Managing integration processes related to brand building is a key issue in the CBM literature and as notified by van Riel and Balmer (1997), the corporate identity (CI) concept has since the early eighties acted as a paradigm in the development of frameworks and methods for analysing the impact of integrated communication on corporate reputation and organizational performance. From this follows that the CI concept rests on a number of premises that influence research in the field. One of the premises is ‘to be concerned with reality’. A second premise is the following: “The corporate identity construct is based on the corporate personality, i.e. it is based on the values present within the organisation” (Balmer, 1997, p. 980). The identity concept is also the hub in PBM frameworks and the basic meaning of the concept coincides in principal with the above in that it is postulated that: “A brand identity statement implies a promise to customers and a commitment by the organization” (Aaker and Joachimstahler, 2002, p. 72). My motive of bringing up the identity concept is to notify its influence on research in the BM field. To the best of my knowledge, the issue that BM is sometimes carried out when the overall business model is being reconsidered has not yet been dealt with in the literature. The findings from this explorative analysis indicate the importance of research about the link between corporate strategy and BM, and of letting the OL and KM literature inspire and guide research about managing integration. My reason for stating this relates in particular to the reflection above of the MAM and the SCM logics. When discussing the interface between OL and KM, Crossan and Bedrow (2003) note that: “firms develop new competencies while currently exploiting existing ones (Op. cit., p. 1088). They also remark that this reality, or tension, between exploration and exploitation, in the business world, is neglected in the OL literature.
In the literature that deals with CBM, the importance of having a holistic perspective is stressed. According to Knox and Brickerton (2003) “brand confirmation is reinforced throughout the organization by broadening the corporate brand managers’ remit to include both changes in communications and the business processes engaged in value delivery” (Op. cit., p. 1010). A holistic perspective has also recently been advocated in discussions and frameworks about PBM. One example is the discussion by Brodie et al. (2002), who argue for the relevance of developing a broader view on the equity concept compared with existing views. A second contribution is provided by Doyle (2001). He presents a resource-based view of PBM that rests on the same notion as Brodie et al.’s (2002), namely that “Brand Management must be seen as an integrated part of the total management process rather than a specialist marketing activity” (Op. cit., p. 260). In my interpretation, the existence of a holistic perspective is a consequence of a company or sub unit’s overall corporate strategy. That is, growth through quality development, line and/or brand extensions, or some other strategic orientations that presuppose a broad scope in processes and assets. Thus, on the basis of this explorative analysis, I cannot propose that ‘BM’s move up the ladder’ has given rise to a holistic perspective in PBM. However, I am inclined to propose that the MAM, the TQM and the CKM logic express different phases in the development of a visionary, strategic and multidisciplinary perspective on product brand management (PBM). As regards to corporate brand management (CBM) it is evident that the CIM and the REM logic are expressions of a first step towards this perspective or brand strategy.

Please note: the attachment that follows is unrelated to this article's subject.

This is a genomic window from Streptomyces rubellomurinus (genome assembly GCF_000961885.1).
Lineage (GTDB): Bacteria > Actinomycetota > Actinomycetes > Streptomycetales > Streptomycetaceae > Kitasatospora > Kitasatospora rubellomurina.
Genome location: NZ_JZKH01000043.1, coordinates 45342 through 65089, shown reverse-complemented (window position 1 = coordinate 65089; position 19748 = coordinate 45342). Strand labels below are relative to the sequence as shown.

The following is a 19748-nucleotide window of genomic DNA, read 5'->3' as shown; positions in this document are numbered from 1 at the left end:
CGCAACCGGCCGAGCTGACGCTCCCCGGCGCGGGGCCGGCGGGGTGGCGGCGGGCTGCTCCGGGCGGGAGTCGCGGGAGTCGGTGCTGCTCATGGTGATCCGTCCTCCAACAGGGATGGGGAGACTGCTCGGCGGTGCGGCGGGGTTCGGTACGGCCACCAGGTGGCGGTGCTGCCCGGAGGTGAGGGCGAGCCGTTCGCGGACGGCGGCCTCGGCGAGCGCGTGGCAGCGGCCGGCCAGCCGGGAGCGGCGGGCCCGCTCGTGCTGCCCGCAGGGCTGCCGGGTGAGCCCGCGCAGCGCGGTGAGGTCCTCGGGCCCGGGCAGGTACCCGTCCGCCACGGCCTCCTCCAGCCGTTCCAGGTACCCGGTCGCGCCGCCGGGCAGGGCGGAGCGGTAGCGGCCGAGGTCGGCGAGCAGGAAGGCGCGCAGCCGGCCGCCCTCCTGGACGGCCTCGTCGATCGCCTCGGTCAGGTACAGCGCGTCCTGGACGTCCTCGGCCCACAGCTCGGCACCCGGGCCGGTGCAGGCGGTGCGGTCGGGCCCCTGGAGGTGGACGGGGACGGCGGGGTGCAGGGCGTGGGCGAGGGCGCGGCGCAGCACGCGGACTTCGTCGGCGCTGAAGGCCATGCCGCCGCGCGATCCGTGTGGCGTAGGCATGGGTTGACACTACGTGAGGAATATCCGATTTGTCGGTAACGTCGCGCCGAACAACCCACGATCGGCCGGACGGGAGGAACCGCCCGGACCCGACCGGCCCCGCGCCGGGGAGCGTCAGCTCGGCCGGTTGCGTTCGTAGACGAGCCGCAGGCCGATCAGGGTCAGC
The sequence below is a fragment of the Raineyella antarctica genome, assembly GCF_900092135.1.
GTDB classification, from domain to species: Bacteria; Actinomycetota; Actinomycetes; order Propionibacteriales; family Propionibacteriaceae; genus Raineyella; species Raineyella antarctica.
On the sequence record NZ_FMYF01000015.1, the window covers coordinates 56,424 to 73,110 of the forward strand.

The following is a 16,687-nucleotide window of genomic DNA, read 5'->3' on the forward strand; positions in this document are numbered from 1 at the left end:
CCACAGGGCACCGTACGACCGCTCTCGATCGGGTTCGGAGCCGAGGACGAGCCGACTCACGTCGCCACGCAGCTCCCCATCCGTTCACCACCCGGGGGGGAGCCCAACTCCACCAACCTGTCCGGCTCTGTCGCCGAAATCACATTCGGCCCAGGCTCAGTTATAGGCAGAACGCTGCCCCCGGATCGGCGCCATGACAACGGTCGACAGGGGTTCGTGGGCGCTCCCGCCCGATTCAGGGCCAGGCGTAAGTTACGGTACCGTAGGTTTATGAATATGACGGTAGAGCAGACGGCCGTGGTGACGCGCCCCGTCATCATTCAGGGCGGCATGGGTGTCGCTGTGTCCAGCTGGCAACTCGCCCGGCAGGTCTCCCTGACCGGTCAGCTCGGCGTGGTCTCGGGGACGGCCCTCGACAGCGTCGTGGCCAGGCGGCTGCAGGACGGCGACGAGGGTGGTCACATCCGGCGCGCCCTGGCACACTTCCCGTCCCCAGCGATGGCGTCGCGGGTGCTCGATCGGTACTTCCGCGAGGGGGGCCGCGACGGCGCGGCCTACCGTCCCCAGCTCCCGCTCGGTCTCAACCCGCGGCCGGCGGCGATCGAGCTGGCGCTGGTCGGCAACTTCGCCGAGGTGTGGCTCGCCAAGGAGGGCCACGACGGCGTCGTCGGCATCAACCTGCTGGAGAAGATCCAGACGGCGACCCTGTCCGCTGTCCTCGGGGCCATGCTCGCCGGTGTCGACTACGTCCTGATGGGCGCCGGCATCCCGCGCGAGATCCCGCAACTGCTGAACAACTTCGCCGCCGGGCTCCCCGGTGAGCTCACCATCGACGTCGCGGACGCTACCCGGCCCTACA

In accordance with the analysis by Grundvåg Ottesen and Gronhaug (2003), my analysis has shown that the meaning that general managers and corporate level managers of marketing attach to the PBM concept is impressed by the context in which they are acting. Additionally, the analysis has shown that PBM presupposes an organizational embedded view of marketing at a corporate management level. However, when considering the demand on companies to adopt a value creation marketing logic, as discussed by Vargo and Lusch (2004), the question of further expanding the management scope becomes vital. According to my interpretation, knowledge areas emphasised by the CKM, the TQM and the REM logics, respectively, express values in use situations of importance from an end-user perspective, such as: the composition of a meal, the preparation or cooking of food, and the physical health and well-being emanating from the consumption of food products. This circumstance leads undoubtedly to the issue of combining BM logics, i.e. furthering developing the scope of PBM in some companies. Thus, according to my view the issue of combining BM logics, or expanding the scope and intensity of what kind of issues and knowledge that managers are paying attention to, appear as being a relevant topic for future research about BM. It should be noted that these are key topics for discussion in the strategy and management literature (Day and Schoemaker, 2004; Prahalad, 2004, Prahalad and Bettis, 2004). However, until now empirical research is lagging behind, and thus the discussions are in principal purely conceptual.
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* Copenhagen Business School, Denmark.
Karin Tollin – Department of Marketing, Copenhagen Business School, Denmark